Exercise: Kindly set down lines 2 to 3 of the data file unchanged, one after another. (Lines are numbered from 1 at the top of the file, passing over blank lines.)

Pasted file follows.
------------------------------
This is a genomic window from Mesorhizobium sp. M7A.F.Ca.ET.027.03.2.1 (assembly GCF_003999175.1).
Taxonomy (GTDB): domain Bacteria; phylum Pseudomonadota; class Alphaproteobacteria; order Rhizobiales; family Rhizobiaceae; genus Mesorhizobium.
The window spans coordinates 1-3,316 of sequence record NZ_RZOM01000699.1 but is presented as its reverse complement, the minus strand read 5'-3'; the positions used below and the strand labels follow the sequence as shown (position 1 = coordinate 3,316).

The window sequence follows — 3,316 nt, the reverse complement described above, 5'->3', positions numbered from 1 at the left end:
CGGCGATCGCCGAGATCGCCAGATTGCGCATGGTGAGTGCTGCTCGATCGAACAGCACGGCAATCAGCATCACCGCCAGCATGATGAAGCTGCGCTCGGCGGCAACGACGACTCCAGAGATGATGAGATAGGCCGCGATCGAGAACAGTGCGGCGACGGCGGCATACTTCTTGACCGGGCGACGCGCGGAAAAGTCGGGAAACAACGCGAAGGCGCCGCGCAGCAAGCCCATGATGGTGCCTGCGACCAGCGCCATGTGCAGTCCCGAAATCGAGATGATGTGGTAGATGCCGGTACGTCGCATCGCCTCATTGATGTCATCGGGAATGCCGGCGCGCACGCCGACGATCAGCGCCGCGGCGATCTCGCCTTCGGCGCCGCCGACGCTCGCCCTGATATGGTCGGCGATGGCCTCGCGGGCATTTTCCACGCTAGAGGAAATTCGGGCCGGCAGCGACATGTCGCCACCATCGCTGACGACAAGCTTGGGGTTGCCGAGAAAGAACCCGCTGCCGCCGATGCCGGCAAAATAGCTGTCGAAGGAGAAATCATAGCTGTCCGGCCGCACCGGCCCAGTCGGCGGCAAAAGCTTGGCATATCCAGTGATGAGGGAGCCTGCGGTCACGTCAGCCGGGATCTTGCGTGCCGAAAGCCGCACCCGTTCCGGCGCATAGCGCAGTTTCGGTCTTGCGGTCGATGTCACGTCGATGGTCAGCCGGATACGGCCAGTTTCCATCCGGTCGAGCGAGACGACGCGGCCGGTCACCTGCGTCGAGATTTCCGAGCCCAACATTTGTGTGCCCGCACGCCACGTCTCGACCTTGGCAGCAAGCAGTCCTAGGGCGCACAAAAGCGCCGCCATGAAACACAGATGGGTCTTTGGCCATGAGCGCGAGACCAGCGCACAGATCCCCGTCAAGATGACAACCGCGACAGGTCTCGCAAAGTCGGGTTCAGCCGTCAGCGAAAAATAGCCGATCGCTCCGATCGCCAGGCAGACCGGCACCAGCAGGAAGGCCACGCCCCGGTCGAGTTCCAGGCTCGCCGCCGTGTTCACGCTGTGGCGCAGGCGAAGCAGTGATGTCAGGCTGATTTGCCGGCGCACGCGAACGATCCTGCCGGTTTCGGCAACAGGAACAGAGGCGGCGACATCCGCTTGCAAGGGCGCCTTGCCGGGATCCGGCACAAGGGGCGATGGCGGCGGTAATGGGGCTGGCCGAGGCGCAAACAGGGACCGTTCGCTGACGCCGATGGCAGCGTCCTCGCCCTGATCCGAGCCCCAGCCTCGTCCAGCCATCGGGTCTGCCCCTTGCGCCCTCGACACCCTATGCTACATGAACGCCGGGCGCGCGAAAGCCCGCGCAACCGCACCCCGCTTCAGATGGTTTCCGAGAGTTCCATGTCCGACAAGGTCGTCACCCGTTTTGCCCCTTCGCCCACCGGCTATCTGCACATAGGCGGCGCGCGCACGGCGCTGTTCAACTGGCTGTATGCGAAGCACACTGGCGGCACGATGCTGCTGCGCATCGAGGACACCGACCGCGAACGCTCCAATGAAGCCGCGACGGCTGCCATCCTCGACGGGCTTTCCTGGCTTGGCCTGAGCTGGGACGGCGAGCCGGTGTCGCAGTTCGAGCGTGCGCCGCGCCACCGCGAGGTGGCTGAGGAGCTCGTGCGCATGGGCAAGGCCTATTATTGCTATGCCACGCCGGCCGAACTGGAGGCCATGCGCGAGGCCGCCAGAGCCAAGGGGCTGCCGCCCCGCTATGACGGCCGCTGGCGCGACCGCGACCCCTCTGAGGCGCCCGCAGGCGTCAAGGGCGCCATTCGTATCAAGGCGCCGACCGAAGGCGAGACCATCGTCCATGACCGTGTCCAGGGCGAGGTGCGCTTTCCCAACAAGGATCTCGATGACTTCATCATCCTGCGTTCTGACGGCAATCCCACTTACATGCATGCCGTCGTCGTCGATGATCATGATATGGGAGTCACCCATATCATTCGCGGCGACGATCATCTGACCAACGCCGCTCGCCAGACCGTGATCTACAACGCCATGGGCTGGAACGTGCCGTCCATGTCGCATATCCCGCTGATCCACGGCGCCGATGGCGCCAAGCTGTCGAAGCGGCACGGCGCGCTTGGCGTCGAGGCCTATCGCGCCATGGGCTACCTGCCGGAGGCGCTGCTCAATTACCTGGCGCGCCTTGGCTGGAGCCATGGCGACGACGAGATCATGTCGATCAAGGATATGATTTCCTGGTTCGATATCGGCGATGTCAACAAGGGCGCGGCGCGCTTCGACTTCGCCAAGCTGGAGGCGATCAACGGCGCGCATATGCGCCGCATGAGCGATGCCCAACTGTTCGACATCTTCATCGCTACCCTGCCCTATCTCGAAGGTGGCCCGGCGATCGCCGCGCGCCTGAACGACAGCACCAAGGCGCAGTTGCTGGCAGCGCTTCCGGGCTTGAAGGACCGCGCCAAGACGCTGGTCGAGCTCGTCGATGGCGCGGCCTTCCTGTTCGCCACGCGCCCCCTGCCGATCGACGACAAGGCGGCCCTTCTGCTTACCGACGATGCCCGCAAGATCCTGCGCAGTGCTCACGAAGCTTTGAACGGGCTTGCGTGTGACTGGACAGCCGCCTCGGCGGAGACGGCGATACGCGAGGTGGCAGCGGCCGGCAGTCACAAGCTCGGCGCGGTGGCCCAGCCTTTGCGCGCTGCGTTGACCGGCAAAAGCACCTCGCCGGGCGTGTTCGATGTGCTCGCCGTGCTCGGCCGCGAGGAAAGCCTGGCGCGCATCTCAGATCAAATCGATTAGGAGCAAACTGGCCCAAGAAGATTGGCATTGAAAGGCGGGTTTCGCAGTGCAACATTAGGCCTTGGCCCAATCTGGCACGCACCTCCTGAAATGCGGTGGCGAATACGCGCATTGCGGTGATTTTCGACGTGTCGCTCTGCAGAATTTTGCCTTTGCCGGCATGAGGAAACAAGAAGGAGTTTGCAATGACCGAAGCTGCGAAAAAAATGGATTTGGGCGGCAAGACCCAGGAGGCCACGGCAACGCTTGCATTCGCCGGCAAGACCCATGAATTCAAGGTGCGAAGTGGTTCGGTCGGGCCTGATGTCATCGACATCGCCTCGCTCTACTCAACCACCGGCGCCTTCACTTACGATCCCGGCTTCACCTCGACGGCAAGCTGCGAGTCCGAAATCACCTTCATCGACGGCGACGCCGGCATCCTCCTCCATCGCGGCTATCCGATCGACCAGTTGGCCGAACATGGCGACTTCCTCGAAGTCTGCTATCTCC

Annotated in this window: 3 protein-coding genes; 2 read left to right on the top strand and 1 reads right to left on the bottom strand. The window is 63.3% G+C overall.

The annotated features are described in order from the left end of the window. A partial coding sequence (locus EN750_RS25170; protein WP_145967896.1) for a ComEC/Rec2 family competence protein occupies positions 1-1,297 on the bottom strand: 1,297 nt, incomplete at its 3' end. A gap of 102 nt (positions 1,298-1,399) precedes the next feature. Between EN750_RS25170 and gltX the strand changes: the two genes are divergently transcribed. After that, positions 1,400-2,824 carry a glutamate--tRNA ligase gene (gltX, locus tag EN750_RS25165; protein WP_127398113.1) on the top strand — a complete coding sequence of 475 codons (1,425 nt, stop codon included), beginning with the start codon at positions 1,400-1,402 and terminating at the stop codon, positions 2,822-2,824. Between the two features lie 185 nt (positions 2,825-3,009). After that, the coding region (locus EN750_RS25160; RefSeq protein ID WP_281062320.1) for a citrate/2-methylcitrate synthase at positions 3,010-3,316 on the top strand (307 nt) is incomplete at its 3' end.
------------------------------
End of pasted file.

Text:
Taxonomy (GTDB): domain Bacteria; phylum Pseudomonadota; class Alphaproteobacteria; order Rhizobiales; family Rhizobiaceae; genus Mesorhizobium.
The window spans coordinates 1-3,316 of sequence record NZ_RZOM01000699.1 but is presented as its reverse complement, the minus strand read 5'-3'; the positions used below and the strand labels follow the sequence as shown (position 1 = coordinate 3,316).